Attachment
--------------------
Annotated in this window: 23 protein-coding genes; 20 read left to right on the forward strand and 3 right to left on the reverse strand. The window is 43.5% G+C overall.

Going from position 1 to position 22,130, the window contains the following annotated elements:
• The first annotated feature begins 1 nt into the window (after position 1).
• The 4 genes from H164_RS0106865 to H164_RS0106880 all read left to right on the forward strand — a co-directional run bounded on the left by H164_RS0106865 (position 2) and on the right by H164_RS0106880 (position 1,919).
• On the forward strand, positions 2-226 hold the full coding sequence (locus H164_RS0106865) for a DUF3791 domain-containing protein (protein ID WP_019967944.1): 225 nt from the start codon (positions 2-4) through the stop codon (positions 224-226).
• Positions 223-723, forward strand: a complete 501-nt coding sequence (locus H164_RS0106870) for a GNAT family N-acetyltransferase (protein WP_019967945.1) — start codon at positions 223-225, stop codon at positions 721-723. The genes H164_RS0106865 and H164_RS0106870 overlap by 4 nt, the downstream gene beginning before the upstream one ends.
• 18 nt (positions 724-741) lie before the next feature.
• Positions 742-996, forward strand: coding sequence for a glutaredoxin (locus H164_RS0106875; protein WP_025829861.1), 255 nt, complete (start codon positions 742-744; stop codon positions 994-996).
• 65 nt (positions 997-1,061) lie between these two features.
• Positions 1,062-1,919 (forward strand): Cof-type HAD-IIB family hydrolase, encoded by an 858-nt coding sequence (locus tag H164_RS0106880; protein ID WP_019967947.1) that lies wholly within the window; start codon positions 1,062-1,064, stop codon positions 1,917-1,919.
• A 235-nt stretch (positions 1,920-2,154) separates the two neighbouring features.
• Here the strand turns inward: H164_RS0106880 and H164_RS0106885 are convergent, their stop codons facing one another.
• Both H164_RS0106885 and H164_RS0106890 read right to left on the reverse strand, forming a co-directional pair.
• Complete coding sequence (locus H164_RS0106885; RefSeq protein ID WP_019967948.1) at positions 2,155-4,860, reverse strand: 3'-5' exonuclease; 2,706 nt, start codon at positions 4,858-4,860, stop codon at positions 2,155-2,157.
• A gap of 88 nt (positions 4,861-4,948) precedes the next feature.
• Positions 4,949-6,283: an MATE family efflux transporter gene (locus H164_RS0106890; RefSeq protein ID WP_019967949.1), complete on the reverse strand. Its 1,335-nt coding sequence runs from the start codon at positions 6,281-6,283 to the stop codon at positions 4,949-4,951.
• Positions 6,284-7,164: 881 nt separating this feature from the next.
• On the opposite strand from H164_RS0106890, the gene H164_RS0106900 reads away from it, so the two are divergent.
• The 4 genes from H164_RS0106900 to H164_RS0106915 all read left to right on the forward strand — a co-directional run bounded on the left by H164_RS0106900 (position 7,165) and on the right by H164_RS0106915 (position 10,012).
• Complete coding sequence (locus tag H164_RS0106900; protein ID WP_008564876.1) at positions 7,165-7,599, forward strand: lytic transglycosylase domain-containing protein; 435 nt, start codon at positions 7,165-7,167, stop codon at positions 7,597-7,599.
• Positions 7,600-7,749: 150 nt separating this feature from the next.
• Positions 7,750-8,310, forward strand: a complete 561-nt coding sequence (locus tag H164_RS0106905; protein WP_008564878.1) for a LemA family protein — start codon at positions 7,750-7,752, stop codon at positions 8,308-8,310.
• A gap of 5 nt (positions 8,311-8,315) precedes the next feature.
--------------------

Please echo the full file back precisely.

Annotated in this window: 23 protein-coding genes; 20 read left to right on the forward strand and 3 right to left on the reverse strand. The window is 43.5% G+C overall.

Going from position 1 to position 22,130, the window contains the following annotated elements:
• The first annotated feature begins 1 nt into the window (after position 1).
• The 4 genes from H164_RS0106865 to H164_RS0106880 all read left to right on the forward strand — a co-directional run bounded on the left by H164_RS0106865 (position 2) and on the right by H164_RS0106880 (position 1,919).
• On the forward strand, positions 2-226 hold the full coding sequence (locus H164_RS0106865) for a DUF3791 domain-containing protein (protein ID WP_019967944.1): 225 nt from the start codon (positions 2-4) through the stop codon (positions 224-226).
• Positions 223-723, forward strand: a complete 501-nt coding sequence (locus H164_RS0106870) for a GNAT family N-acetyltransferase (protein WP_019967945.1) — start codon at positions 223-225, stop codon at positions 721-723. The genes H164_RS0106865 and H164_RS0106870 overlap by 4 nt, the downstream gene beginning before the upstream one ends.
• 18 nt (positions 724-741) lie before the next feature.
• Positions 742-996, forward strand: coding sequence for a glutaredoxin (locus H164_RS0106875; protein WP_025829861.1), 255 nt, complete (start codon positions 742-744; stop codon positions 994-996).
• 65 nt (positions 997-1,061) lie between these two features.
• Positions 1,062-1,919 (forward strand): Cof-type HAD-IIB family hydrolase, encoded by an 858-nt coding sequence (locus tag H164_RS0106880; protein ID WP_019967947.1) that lies wholly within the window; start codon positions 1,062-1,064, stop codon positions 1,917-1,919.
• A 235-nt stretch (positions 1,920-2,154) separates the two neighbouring features.
• Here the strand turns inward: H164_RS0106880 and H164_RS0106885 are convergent, their stop codons facing one another.
• Both H164_RS0106885 and H164_RS0106890 read right to left on the reverse strand, forming a co-directional pair.
• Complete coding sequence (locus H164_RS0106885; RefSeq protein ID WP_019967948.1) at positions 2,155-4,860, reverse strand: 3'-5' exonuclease; 2,706 nt, start codon at positions 4,858-4,860, stop codon at positions 2,155-2,157.
• A gap of 88 nt (positions 4,861-4,948) precedes the next feature.
• Positions 4,949-6,283: an MATE family efflux transporter gene (locus H164_RS0106890; RefSeq protein ID WP_019967949.1), complete on the reverse strand. Its 1,335-nt coding sequence runs from the start codon at positions 6,281-6,283 to the stop codon at positions 4,949-4,951.
• Positions 6,284-7,164: 881 nt separating this feature from the next.
• On the opposite strand from H164_RS0106890, the gene H164_RS0106900 reads away from it, so the two are divergent.
• The 4 genes from H164_RS0106900 to H164_RS0106915 all read left to right on the forward strand — a co-directional run bounded on the left by H164_RS0106900 (position 7,165) and on the right by H164_RS0106915 (position 10,012).
• Complete coding sequence (locus tag H164_RS0106900; protein ID WP_008564876.1) at positions 7,165-7,599, forward strand: lytic transglycosylase domain-containing protein; 435 nt, start codon at positions 7,165-7,167, stop codon at positions 7,597-7,599.
• Positions 7,600-7,749: 150 nt separating this feature from the next.
• Positions 7,750-8,310, forward strand: a complete 561-nt coding sequence (locus tag H164_RS0106905; protein WP_008564878.1) for a LemA family protein — start codon at positions 7,750-7,752, stop codon at positions 8,308-8,310.
• A gap of 5 nt (positions 8,311-8,315) precedes the next feature.